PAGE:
After years of anticipation, “The Lord of the Rings: The Rings of Power” has finally arrived, and the results are mixed. While the series has beautiful visuals and excellent CGI, it loses some of the magic of the original films with dull characters and repetitive plotlines.
The show, set hundreds of years before the events of “The Hobbit,” has many continuous plotlines. These include, the rise of Sauron, Middle-Earth’s evil conqueror, as well as several other plotlines depicting characters both old and new dealing with the return of evil to their realm.
Where “Rings of Power” really impresses though is its visuals. Full of astounding landscape shots and beautiful locales (both natural and urban), it’s consistently jaw-dropping. Many of these areas rely heavily on CGI, and the show absolutely delivers on this front. The Elven skyscrapers, Dwarven mine shafts, and everything in between look gorgeous thanks to this excellent animation.
Another strong suit of the show is its costumes. The elf Arondir (Ismael Cruz Cordova) sports a chestplate with a picture of a tree etched into the wood. Galadriel’s (Morfyyd Clark) armor is dazzling, with shiny plating and a regal design. Elrond (Robert Aramayo) wears flowing, silky fabrics. They perfectly capture the characters’ personalities and blend well with the rest of the series’ enticing visuals. Overall, the “Rings of Power” visuals are arguably even more striking than those in the “Lord of the Rings” movies.
Speaking of the original trilogy, though, you can’t help but be a little disappointed when comparing the two. Where “Lord of the Rings” thrived on its massive and gritty battle sequences, “Rings of Power” is surprisingly barren of any kinds of action, putting a more heavy load on the dialogue and characters. In addition, the series juggles many more plotlines than the films, and the disconnect between these stories is frustrating. “Lord of the Rings” expertly put it all together at the end, but it seems as though the “Rings of Power” creators will be working on connecting the individual characters’ plotlines for many seasons to come. It’s hard not to make one more big comparison: where “Lord of the Rings” had likable and complex characters like Aragorn, Frodo, and Boromir, the television show’s protagonists falter.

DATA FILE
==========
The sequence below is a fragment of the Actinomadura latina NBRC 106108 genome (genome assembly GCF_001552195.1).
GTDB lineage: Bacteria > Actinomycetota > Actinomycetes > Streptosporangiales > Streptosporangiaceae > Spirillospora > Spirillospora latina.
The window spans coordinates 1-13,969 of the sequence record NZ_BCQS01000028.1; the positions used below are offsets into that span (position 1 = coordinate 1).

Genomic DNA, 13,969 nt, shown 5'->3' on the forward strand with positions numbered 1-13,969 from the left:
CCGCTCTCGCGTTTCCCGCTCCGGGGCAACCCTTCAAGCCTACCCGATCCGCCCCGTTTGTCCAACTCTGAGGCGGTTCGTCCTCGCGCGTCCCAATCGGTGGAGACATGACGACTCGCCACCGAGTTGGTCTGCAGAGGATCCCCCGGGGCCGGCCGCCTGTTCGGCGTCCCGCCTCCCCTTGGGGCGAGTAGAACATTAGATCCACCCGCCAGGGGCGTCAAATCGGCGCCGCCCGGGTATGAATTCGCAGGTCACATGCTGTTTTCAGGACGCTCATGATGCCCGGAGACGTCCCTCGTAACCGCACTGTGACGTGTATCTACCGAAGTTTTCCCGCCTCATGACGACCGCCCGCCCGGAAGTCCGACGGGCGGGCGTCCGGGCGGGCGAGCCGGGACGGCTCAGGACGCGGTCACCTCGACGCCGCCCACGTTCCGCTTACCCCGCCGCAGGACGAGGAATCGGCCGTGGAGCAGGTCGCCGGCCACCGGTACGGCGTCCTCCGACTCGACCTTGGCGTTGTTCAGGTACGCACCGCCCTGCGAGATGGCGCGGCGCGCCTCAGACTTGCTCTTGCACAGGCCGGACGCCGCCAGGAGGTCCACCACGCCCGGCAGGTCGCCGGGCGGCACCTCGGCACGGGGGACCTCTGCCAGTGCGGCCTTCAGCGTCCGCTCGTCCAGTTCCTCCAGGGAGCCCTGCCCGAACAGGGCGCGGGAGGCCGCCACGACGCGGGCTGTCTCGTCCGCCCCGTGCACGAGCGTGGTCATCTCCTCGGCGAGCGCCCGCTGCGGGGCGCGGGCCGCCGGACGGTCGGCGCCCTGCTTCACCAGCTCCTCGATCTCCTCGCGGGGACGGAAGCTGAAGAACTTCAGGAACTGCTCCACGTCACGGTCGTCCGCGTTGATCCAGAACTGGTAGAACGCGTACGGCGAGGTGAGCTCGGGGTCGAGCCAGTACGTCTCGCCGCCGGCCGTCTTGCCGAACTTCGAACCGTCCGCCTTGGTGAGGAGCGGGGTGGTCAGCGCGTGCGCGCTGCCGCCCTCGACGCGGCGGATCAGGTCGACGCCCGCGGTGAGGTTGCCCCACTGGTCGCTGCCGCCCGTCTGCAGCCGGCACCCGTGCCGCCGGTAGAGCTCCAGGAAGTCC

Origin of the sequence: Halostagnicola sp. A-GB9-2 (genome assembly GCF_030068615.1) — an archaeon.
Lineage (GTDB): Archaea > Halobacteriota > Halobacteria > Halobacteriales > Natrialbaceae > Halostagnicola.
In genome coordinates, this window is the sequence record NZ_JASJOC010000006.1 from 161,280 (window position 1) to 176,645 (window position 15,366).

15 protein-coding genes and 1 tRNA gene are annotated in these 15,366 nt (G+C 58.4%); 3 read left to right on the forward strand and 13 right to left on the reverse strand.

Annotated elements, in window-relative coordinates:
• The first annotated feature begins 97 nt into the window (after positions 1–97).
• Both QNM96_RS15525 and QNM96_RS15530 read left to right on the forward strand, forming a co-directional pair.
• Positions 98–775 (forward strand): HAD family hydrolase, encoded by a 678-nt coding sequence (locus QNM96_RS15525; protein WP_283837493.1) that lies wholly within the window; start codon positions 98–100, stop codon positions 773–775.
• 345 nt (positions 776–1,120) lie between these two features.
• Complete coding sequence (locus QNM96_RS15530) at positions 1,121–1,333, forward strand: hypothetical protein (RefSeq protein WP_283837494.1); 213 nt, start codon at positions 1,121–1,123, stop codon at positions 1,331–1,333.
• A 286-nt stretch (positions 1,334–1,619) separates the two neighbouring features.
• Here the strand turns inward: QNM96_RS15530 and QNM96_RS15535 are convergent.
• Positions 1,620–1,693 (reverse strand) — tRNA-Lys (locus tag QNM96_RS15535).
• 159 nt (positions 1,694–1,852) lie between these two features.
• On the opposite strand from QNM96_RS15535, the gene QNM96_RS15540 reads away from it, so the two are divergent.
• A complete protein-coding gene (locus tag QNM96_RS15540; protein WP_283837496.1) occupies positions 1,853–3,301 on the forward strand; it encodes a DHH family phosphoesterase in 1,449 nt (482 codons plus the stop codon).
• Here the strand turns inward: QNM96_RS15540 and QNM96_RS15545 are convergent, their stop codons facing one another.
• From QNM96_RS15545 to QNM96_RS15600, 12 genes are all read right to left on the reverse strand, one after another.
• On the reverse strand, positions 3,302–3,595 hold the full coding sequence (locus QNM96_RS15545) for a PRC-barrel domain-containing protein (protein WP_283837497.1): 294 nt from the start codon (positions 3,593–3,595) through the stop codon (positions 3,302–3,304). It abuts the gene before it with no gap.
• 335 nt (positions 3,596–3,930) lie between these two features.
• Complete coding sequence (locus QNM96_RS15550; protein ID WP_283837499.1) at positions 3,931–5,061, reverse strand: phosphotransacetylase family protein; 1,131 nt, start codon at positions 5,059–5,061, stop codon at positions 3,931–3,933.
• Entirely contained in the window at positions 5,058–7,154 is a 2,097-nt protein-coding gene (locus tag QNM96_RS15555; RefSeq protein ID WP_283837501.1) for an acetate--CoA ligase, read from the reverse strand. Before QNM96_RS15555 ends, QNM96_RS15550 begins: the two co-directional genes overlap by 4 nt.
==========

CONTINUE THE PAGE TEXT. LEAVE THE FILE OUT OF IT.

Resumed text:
The series puts plenty of emphasis on Elven characters, but all of their personalities blend together, leading to a cast of characters who are almost all icy, overconfident, and have next to no apparent flaws. The only entertaining elf is Arondir, a solemn warrior whose forbidden love for a human puts him at odds with his species. On the topic of humans, they are all quite meh, lacking variety and uniqueness. The only highlights of humanity are Elendil and Isildur, who, despite not being the most entertaining, end up playing a massive role in the future of Middle-Earth. The undeniable star of the show is Joseph Mawle’s character, Adar, a mysterious elf-like being leading an army of orcs to conquer the Southlands. He’s one of the few characters who’s not a cliché, and Mawle does a great job of capturing the enigma behind his character. Unfortunately, Adar was recast for season two. So much for that.
Arguably the show’s worst flaw is simply being dull. The storylines are all predictable and overused, and the writers spend too much time showing us “emotional” scenes between characters that fall flat. It tries to spice things up with many plotlines and characters, but so many of them are thinly disguised repeats of others. It’s fine to use the character archetype of “a young man being tempted by evil” or “running from his shadowy past” once, but “Rings of Power” employs it not once, not twice, but five times.
The overabundance of stories isn’t all bad, though. One area where the show excels is in its worldbuilding. Much of the show is centered on showing us the state of Middle-Earth, and having so many plotlines spanning the entire continent gives us a great picture of the world our characters inhabit. Arguably the greatest feat is the portrayal of Numenor: an island of advanced humans disconnected from the rest of the world. Their society has collapsed by the time of “Lord of the Rings,” and this is our first glimpse of what it was like in their golden age. The creators don’t waste this first impression, presenting us with a complex, developed nation with a unique culture unlike other societies we’ve seen throughout Middle-Earth.
“Rings of Power” could’ve been better. Interesting characters, a little more action, and subverting classic tropes would have made the show a worthy successor of the masterful “Lord of the Rings” films. Unfortunately, “Rings of Power” did not do any of those things. Despite that, it’s by no means a bad show, with incredible visuals and costuming, clever worldbuilding, and a solid grasp on the lore of the world. While it’s not exactly the one show to rule them all, it’s an ambitious series with massive potential.